Experts at General Atomics (GA) have achieved a major improvement in processing speed for an important plasma physics code by working with experts from Nvidia to optimize it for operation on the latest GPU-based supercomputers.
This three-fold increase in processing time for the latest CGYRO code, used to simulate turbulent behavior of confined plasmas, was made possible by acquiring hardware similar to that used in the Summit supercomputer now being developed at Oak Ridge National Laboratory. Working on the system allowed GA researchers to test and validate their approach before deployment – an approach that could prove valuable for researchers in a variety of fields preparing for work on the next wave of supercomputing.
Physicists tend to be heavy users of Department of Energy (DOE) supercomputer resources. Those working on nuclear fusion rely heavily on modeling to predict plasma conditions inside a fusion reactor. An approach known as gyrokinetics has been used for nearly two decades to investigate turbulence in fusion plasmas because of its ability to model behavior of the ions and electrons in the plasma.
However, the extreme complexity of plasmas – which are heated to temperatures many times that of the sun to cause hydrogen isotopes to fuse into heavier elements – means that even limited simulations require enormous processing power. This is why all current models can simulate only portions of the plasma over limited timescales. As a result, physics researchers are constantly looking for ways to make their simulations more efficient.
Over a decade ago, scientists at GA – which operates the DIII-D National Fusion Facility for DOE at GA’s campus in San Diego – developed GYRO (a predecessor to CGYRO) to model the turbulent motion of confined plasma.
“In a toroidal containment device, the plasma fuel is confined by magnetic fields but suffers a very slow leakage due to turbulent behavior,” said Jeff Candy, manager of the Turbulence and Transport Group in GA’s Magnetic Fusion Energy Division. “GYRO has proved to be very accurate at simulating this complex nonlinear process in the core region of DIII-D and other tokamaks in the U.S. and Europe, but modeling the outside edge of the plasma is more challenging.”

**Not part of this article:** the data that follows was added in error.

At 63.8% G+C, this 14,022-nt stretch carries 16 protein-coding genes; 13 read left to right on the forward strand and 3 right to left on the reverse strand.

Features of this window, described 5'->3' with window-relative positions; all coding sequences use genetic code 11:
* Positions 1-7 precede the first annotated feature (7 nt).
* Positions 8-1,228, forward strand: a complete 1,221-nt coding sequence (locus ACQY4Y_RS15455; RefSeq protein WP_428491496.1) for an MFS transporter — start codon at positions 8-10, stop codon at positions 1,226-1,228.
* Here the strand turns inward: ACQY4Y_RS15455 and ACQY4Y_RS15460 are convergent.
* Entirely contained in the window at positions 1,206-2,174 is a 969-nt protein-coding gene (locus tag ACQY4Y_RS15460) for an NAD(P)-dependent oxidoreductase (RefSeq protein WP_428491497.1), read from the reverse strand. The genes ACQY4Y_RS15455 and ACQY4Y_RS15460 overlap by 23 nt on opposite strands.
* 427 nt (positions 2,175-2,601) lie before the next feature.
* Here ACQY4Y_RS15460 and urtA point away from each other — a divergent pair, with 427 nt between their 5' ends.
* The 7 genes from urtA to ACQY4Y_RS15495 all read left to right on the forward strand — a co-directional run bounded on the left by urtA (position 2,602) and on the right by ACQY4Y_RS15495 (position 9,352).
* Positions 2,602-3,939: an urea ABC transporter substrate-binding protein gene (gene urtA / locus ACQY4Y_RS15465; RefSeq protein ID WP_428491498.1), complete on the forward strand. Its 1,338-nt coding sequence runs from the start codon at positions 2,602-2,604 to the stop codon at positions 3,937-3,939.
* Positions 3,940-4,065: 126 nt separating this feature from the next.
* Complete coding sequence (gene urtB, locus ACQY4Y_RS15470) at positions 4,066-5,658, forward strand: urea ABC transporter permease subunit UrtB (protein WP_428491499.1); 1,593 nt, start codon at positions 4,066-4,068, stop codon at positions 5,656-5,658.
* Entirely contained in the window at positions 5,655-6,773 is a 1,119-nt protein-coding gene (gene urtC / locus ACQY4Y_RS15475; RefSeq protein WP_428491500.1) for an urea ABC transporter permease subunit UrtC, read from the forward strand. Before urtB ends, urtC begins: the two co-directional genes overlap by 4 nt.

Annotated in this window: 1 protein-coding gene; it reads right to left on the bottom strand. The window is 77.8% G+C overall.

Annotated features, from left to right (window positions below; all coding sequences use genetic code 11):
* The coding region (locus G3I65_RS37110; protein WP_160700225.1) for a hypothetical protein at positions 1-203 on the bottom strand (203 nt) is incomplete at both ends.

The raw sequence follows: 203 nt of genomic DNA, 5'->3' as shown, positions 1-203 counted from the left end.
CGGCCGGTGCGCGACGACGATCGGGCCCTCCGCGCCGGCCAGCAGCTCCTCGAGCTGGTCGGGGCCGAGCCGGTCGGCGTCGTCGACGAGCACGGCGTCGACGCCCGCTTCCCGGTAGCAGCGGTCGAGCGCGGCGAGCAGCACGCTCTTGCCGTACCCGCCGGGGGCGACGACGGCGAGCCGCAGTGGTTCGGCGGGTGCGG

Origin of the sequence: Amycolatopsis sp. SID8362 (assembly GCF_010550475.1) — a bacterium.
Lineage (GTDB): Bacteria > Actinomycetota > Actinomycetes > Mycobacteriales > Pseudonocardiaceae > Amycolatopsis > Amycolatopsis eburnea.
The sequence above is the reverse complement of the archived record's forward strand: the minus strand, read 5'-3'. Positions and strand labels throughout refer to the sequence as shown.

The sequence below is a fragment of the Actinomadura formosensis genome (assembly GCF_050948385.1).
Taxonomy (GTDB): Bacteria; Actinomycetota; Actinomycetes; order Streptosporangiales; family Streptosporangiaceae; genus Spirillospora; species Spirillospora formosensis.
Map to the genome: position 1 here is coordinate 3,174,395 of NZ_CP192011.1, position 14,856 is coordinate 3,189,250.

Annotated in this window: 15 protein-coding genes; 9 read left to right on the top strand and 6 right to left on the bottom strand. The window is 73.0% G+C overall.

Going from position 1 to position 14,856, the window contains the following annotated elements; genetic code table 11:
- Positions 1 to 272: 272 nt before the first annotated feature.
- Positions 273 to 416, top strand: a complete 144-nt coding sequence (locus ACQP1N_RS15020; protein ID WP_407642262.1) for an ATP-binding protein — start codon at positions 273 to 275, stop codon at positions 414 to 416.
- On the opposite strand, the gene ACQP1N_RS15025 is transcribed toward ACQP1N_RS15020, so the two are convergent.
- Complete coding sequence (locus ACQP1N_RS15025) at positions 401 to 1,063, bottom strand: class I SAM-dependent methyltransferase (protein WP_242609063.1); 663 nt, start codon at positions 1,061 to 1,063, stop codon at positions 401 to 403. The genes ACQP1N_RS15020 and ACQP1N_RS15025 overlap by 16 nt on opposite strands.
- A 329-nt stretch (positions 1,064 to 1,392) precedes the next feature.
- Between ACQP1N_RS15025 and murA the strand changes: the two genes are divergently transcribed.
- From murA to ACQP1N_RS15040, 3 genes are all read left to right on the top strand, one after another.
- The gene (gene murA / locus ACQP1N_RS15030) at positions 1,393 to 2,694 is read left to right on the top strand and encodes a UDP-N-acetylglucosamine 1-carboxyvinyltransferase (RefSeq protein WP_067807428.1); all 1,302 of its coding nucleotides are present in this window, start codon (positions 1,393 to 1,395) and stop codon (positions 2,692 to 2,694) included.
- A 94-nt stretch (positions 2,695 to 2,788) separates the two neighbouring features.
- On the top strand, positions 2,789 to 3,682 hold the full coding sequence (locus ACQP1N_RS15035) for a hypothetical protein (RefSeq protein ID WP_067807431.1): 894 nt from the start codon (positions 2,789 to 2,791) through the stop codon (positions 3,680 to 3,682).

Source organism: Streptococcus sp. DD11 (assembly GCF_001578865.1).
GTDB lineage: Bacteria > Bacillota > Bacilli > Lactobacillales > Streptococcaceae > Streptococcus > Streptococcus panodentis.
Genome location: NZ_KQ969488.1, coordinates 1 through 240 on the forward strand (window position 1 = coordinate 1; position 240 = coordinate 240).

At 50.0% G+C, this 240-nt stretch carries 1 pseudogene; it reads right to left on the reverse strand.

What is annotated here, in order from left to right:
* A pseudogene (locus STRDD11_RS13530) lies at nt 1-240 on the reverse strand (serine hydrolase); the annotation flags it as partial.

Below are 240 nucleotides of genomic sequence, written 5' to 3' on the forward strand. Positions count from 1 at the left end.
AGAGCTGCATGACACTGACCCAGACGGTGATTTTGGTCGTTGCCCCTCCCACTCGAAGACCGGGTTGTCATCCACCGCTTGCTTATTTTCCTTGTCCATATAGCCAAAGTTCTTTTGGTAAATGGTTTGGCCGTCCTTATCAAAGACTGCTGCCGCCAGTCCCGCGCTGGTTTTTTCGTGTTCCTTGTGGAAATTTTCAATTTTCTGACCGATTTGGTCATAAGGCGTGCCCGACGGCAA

The need to accurately model this more complex regime motivated the development of CGYRO. It was built from the ground up by combining the best algorithms from GYRO with new numerical schemes as well as a cutting-edge approach to parallelization that targeted the upcoming generation of multicore and GPU-based architectures.
“CGYRO was intended for operation on petascale systems,” said Igor Sfiligoi, a high-performance computer software developer at GA. “We’ve run it successfully on Titan for several years. But the original version of CGYRO was optimized for older GPUs, which means we weren’t using all the features of more modern GPUs.”
One goal in particular was optimizing CGYRO for use on Summit, Titan’s successor at ORNL. At the University of Colorado in Boulder GPU Hackathon in July, GA researchers worked with specialists from Nvidia to optimize CGYRO for the latest generation of GPU systems using the OpenACC programming model.
“A GPU-aware message passing interface is now used to move data directly between GPUs, without the need for staging first to the system memory,” Sfiligoi said. “Most of the remaining physics code execution has also been moved to the GPU, where it can now be efficiently executed without the excessive memory movement penalty.”
Since 2014, the Oak Ridge Leadership Computing Facility and its partners have held GPU hackathons to teach new GPU programmers how to leverage accelerated computing and help existing GPU programmers further optimize their codes. In 2018, there were seven such events at locations around the world, one of which was held at the UC Boulder. The GA team worked with Brent Leback and Craig Tierney from Nvidia at the hackathon.
In order to validate and benchmark the resulting code at the Hackathon, GA researchers needed access to Summit-like hardware. However, they did not have access to Summit nodes, and will not get it until 2019 at the earliest. In early 2018, to get around this problem, GA purchased two nodes that would mimic Summit’s fairly exotic processing environment.
The nodes comprise two IBM AC922 servers, each with two 16-core 4-hyperthread IBM Power9 CPUs and four Nvidia Tesla V100 with NVLink Volta GPUs, with 512GB of CPU RAM and 4x16GB of GPU RAM. GA was the first commercial user to acquire a setup like this.
The result of the optimization efforts is a three-fold increase in processing speed on those nodes. The new version of CGYRO can thus be assumed to be optimized for use on Summit, where it will be able to run three times as many simulations in the same amount of time. Given how expensive and competitive supercomputer time is, a three-fold increase in the amount of work that can be done is an important achievement for GA’s plasma physicists.
“This improved computational efficiency on next-generation supercomputers will allow CGYRO to precisely compute plasma turbulence levels in the most challenging regions of the device operating space,” Candy said. “That opens up a new range of research that can help get us to commercial fusion power plants.”